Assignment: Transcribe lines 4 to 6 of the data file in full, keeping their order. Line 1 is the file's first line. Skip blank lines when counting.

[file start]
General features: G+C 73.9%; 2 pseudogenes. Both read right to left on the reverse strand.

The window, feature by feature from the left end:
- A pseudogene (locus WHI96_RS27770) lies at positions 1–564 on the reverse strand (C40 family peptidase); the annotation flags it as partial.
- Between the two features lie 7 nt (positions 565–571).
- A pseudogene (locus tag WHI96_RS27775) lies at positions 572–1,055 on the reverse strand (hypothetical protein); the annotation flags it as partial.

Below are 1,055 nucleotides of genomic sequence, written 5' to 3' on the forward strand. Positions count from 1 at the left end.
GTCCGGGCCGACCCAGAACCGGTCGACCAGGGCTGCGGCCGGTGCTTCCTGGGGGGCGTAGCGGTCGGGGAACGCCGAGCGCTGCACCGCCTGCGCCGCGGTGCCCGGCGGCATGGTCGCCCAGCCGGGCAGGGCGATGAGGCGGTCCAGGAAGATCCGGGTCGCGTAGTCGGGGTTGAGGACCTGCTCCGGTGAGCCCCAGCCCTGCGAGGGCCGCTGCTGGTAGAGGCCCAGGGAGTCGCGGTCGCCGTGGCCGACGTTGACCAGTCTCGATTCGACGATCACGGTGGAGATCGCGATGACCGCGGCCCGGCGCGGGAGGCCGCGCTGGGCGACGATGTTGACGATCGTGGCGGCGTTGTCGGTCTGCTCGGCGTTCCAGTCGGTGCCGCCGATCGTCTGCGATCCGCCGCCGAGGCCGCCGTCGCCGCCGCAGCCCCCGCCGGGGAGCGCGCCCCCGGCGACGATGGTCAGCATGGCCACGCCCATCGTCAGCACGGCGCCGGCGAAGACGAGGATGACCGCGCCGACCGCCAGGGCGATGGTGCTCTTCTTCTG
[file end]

- Between the two features lie 7 nt (positions 565–571).
- A pseudogene (locus tag WHI96_RS27775) lies at positions 572–1,055 on the reverse strand (hypothetical protein); the annotation flags it as partial.

Below are 1,055 nucleotides of genomic sequence, written 5' to 3' on the forward strand. Positions count from 1 at the left end.